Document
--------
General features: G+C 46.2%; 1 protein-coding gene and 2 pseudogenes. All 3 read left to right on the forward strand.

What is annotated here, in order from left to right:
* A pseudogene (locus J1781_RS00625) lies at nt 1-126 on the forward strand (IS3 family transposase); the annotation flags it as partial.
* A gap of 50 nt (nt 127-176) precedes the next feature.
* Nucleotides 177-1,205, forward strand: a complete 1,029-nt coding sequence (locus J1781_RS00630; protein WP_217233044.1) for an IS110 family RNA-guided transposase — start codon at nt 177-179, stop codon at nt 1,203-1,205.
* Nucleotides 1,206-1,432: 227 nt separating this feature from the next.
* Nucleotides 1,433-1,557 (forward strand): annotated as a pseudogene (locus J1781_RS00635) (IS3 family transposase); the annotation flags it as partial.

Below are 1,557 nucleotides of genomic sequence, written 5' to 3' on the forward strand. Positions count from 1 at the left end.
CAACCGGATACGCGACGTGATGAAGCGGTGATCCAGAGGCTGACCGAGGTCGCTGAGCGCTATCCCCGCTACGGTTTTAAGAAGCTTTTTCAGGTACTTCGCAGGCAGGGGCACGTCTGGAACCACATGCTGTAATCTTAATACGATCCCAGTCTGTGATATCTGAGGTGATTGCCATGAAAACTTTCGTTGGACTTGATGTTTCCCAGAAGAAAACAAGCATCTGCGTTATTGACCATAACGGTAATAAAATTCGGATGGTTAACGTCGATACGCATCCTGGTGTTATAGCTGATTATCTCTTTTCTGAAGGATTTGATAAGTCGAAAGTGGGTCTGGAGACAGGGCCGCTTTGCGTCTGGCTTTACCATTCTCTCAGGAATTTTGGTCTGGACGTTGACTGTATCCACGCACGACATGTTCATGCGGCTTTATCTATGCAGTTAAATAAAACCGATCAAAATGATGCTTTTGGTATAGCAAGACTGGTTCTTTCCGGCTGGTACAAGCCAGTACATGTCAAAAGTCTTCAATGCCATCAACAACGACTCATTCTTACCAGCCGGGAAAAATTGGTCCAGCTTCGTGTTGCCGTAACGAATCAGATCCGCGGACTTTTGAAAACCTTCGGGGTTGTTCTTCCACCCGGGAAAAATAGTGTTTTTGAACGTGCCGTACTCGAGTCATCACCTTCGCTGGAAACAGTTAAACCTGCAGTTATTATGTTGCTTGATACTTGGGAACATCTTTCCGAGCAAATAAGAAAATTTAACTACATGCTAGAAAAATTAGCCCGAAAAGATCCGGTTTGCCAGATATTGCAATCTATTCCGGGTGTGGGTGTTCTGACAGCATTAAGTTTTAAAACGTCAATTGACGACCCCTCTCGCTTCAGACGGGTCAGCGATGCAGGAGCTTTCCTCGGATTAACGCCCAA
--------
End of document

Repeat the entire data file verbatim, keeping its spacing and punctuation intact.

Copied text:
General features: G+C 46.2%; 1 protein-coding gene and 2 pseudogenes. All 3 read left to right on the forward strand.

What is annotated here, in order from left to right:
* A pseudogene (locus J1781_RS00625) lies at nt 1-126 on the forward strand (IS3 family transposase); the annotation flags it as partial.
* A gap of 50 nt (nt 127-176) precedes the next feature.
* Nucleotides 177-1,205, forward strand: a complete 1,029-nt coding sequence (locus J1781_RS00630; protein WP_217233044.1) for an IS110 family RNA-guided transposase — start codon at nt 177-179, stop codon at nt 1,203-1,205.
* Nucleotides 1,206-1,432: 227 nt separating this feature from the next.
* Nucleotides 1,433-1,557 (forward strand): annotated as a pseudogene (locus J1781_RS00635) (IS3 family transposase); the annotation flags it as partial.

Below are 1,557 nucleotides of genomic sequence, written 5' to 3' on the forward strand. Positions count from 1 at the left end.
CAACCGGATACGCGACGTGATGAAGCGGTGATCCAGAGGCTGACCGAGGTCGCTGAGCGCTATCCCCGCTACGGTTTTAAGAAGCTTTTTCAGGTACTTCGCAGGCAGGGGCACGTCTGGAACCACATGCTGTAATCTTAATACGATCCCAGTCTGTGATATCTGAGGTGATTGCCATGAAAACTTTCGTTGGACTTGATGTTTCCCAGAAGAAAACAAGCATCTGCGTTATTGACCATAACGGTAATAAAATTCGGATGGTTAACGTCGATACGCATCCTGGTGTTATAGCTGATTATCTCTTTTCTGAAGGATTTGATAAGTCGAAAGTGGGTCTGGAGACAGGGCCGCTTTGCGTCTGGCTTTACCATTCTCTCAGGAATTTTGGTCTGGACGTTGACTGTATCCACGCACGACATGTTCATGCGGCTTTATCTATGCAGTTAAATAAAACCGATCAAAATGATGCTTTTGGTATAGCAAGACTGGTTCTTTCCGGCTGGTACAAGCCAGTACATGTCAAAAGTCTTCAATGCCATCAACAACGACTCATTCTTACCAGCCGGGAAAAATTGGTCCAGCTTCGTGTTGCCGTAACGAATCAGATCCGCGGACTTTTGAAAACCTTCGGGGTTGTTCTTCCACCCGGGAAAAATAGTGTTTTTGAACGTGCCGTACTCGAGTCATCACCTTCGCTGGAAACAGTTAAACCTGCAGTTATTATGTTGCTTGATACTTGGGAACATCTTTCCGAGCAAATAAGAAAATTTAACTACATGCTAGAAAAATTAGCCCGAAAAGATCCGGTTTGCCAGATATTGCAATCTATTCCGGGTGTGGGTGTTCTGACAGCATTAAGTTTTAAAACGTCAATTGACGACCCCTCTCGCTTCAGACGGGTCAGCGATGCAGGAGCTTTCCTCGGATTAACGCCCAA